Joel Cloudman
Joel Cloudman
1st District of Columbia Cavalry

Joel Cloudman was a 40 year-old trader, living in Stetson, when he enlisted as a private in the 1st DC Cavalry in August, 1863. The 1st DC Cavalry was organized to be an independent regiment, stationed in Washington, DC.

The unit was under the command of Colonel Lafayette C. Baker. Baker was also a Provost Marshall by title, but his real work was as the head of the nation’s first Secret Service.

Cloudman's cavalry company became known as Baker's Mounted Rangers. For much of its first year, the 1st DC Cavalry belonged to no army and took orders only from the War Department. That also meant that the chain of command extended directly to the President.

Col. Baker liked Cloudman. In less than three months in Baker's Mounted Rangers, Cloudman receives a Captain's commission from President Abraham Lincoln.

By rank, Baker was a Provost Marshall, but his authority and were subject only to the orders of the War Department.

Originally organized in the District of Columbia, in 1863 eight companies of men from Maine were added, so it became in many ways a Maine unit.

Captain Cloudman, with the 140 men of Company D, left Augusta in October 1863, and arrived at Camp Baker soon after. Other regimental officers would be commissioned by Maine's Governor.

Capt. Cloudman wrote to Maine Adjutant General John Hodsdon on how the new group was getting along.

The regiment spent several months in Washington, but in the spring of 1864, most were sent to join General Benjamin Butler's army. At the time, they were the only regiment in the Army of the Potomac armed with the Henry repeating rifle.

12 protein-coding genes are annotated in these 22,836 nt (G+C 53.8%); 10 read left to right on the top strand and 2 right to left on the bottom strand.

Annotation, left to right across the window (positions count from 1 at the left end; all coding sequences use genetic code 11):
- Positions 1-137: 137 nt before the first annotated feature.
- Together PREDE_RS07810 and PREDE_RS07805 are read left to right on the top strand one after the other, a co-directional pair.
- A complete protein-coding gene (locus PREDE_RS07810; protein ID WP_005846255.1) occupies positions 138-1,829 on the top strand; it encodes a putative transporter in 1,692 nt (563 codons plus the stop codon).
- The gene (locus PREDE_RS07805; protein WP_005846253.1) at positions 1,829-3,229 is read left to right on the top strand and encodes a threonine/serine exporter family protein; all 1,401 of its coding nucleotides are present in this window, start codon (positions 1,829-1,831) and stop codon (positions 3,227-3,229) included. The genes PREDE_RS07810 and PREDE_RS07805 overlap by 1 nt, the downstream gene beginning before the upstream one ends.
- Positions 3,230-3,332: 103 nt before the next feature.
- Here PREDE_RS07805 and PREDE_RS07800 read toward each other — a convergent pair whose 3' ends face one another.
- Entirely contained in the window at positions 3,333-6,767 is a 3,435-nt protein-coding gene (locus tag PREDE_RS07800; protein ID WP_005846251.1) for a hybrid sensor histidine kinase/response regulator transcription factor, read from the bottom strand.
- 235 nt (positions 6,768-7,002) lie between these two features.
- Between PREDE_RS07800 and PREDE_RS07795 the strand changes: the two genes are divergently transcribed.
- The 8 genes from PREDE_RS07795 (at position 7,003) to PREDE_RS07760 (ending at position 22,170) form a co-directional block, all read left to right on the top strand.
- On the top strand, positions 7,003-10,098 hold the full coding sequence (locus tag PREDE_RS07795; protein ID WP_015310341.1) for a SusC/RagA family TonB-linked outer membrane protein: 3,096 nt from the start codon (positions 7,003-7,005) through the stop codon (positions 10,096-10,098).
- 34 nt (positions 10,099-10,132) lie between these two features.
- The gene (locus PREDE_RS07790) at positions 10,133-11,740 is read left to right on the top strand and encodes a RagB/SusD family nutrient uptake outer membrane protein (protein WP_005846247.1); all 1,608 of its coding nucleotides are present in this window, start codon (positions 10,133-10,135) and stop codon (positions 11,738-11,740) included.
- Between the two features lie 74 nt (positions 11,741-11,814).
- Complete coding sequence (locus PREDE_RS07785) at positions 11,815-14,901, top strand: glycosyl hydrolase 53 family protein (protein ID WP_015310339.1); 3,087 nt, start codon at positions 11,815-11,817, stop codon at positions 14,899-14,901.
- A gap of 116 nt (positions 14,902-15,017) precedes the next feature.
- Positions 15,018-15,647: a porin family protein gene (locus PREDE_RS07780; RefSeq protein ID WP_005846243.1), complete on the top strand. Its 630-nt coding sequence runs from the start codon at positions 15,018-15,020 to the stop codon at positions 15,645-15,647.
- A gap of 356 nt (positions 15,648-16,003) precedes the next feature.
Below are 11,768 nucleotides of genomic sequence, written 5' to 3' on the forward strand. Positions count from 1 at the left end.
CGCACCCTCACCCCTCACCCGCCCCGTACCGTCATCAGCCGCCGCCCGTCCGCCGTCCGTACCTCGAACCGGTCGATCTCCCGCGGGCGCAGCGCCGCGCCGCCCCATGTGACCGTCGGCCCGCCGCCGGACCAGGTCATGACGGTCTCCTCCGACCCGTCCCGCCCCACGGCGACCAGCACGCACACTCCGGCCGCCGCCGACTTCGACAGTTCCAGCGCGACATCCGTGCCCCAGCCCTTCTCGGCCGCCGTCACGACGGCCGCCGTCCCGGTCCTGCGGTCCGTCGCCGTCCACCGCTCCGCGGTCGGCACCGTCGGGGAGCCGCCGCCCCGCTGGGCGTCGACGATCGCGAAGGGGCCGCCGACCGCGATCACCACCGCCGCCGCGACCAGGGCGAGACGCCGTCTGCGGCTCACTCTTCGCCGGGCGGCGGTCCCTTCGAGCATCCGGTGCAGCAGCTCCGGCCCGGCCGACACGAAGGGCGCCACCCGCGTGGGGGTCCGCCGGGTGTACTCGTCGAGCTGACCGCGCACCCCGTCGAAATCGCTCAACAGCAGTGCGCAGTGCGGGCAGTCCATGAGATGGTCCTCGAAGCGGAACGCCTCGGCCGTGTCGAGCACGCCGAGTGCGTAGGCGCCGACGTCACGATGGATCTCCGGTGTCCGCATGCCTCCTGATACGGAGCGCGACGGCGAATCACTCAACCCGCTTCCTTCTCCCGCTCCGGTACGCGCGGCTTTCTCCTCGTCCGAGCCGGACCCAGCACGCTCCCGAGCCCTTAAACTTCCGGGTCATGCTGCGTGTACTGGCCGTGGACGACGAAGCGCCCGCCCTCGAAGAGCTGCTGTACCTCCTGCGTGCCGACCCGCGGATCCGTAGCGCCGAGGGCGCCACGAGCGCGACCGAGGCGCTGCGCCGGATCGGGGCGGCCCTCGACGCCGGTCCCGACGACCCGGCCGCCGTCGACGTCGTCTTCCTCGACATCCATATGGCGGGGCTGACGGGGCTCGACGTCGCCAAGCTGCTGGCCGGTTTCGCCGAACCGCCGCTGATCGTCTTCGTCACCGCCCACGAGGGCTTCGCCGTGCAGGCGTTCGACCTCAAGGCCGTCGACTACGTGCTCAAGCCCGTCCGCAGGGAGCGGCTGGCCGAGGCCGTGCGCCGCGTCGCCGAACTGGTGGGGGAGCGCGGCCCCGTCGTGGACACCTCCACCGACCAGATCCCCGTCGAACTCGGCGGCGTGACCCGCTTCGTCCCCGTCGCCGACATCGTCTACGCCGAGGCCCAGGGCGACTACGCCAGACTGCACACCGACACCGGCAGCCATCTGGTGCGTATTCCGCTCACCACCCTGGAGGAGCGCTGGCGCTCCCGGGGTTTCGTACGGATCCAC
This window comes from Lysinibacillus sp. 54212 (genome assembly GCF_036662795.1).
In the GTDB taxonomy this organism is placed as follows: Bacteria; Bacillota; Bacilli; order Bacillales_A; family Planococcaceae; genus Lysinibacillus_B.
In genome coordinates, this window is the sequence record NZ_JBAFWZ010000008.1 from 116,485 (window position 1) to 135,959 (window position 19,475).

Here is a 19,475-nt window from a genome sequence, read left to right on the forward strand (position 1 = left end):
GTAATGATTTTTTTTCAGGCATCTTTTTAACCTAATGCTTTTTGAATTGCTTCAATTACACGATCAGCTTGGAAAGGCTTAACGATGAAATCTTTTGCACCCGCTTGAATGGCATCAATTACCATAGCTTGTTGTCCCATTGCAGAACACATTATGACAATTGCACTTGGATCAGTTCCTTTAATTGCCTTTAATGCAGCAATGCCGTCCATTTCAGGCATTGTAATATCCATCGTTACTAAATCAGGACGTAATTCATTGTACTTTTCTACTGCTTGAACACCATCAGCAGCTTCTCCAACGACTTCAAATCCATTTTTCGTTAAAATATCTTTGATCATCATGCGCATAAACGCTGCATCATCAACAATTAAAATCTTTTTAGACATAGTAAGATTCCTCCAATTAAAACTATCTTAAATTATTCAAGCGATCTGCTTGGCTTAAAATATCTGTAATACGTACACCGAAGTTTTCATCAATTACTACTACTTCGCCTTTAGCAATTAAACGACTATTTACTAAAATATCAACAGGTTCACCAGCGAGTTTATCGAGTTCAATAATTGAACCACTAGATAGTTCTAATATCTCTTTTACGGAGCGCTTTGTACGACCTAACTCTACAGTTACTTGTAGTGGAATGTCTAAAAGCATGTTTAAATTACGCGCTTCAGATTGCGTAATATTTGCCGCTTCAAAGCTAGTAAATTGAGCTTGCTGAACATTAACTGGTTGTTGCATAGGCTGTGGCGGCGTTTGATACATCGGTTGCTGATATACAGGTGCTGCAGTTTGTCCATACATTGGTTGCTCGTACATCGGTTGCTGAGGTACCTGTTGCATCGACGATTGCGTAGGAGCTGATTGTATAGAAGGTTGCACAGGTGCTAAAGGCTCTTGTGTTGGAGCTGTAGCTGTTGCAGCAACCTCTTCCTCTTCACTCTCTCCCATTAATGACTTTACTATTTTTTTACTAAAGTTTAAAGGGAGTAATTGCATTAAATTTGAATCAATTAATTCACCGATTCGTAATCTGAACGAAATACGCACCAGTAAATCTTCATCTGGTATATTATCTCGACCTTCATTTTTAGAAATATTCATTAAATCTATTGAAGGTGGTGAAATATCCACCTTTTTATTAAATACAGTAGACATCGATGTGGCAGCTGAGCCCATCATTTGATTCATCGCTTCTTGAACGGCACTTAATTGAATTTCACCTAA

The repeating rifle allowed a soldier to fire 15 shots in 10 seconds. Armed with enough rifles and ammunition, a 1000 man regiment could fire 15,000 shots in 10 seconds.

The cavalry unit was engaged in several battles, among them Malvern Hill, Ream's Station and Sycamore Church. Cloudman, promoted to Major, was captured at Sycamore Church, held for a short time, then was reunited with his company, which by then had been transferred to the 1st Maine Cavalry, where they served for the rest of the war.

Joel Cloudman was discharged for disability on February 20, 1865. He died in 1877, in Stetson, where he is buried.

Gen. Hodsdon

Dear Sir

Col Baker is much pleased with the men from Maine Said to me that these men is just what they want in Washington He has the worst set of men here when we came that I ever saw He tells me that he will take out all of the worst men that he now has and Send them to the front in to the Old army he has awarded to Raise a full Regiment for this D.C. Said to me that he would Send me to Maine to Recruit men to fill another Company with the Balance that I now have which is twenty four will want 76 more men if your Honor & the Governor will permit this to those men to be Raised from Maine it will be highly gratifying to Col Baker also to the War department I think you will hear from the department Soon as there is quite an excitement in this City in regard to the Maine men as they term them Candid Honest & Sober men Col Baker is a strict Temperance man if he finds an officer of Rank that is the worse for Liquor he pulls the straps of from his Shoulders at once I think very highly of the Colonel as yet he tells me that every ting shall be carried out to the Letter that he promised to us the officers of my Company will be mustered as officers in to Service today all things is going Right in yet I think that the Boyes will like first Rate I doe not have any Chance to write as yet only on my knee hope I will have a chance Soon will try to write plainer then Please excuse this will let you hear from me soon all the particulars.

PS please inform me the prospect of the privalege to Recruit the Remainder of the 2 Company for this Regiment and Oblige

Your most Obedent Servant

JW Cloudman

Maine State Archives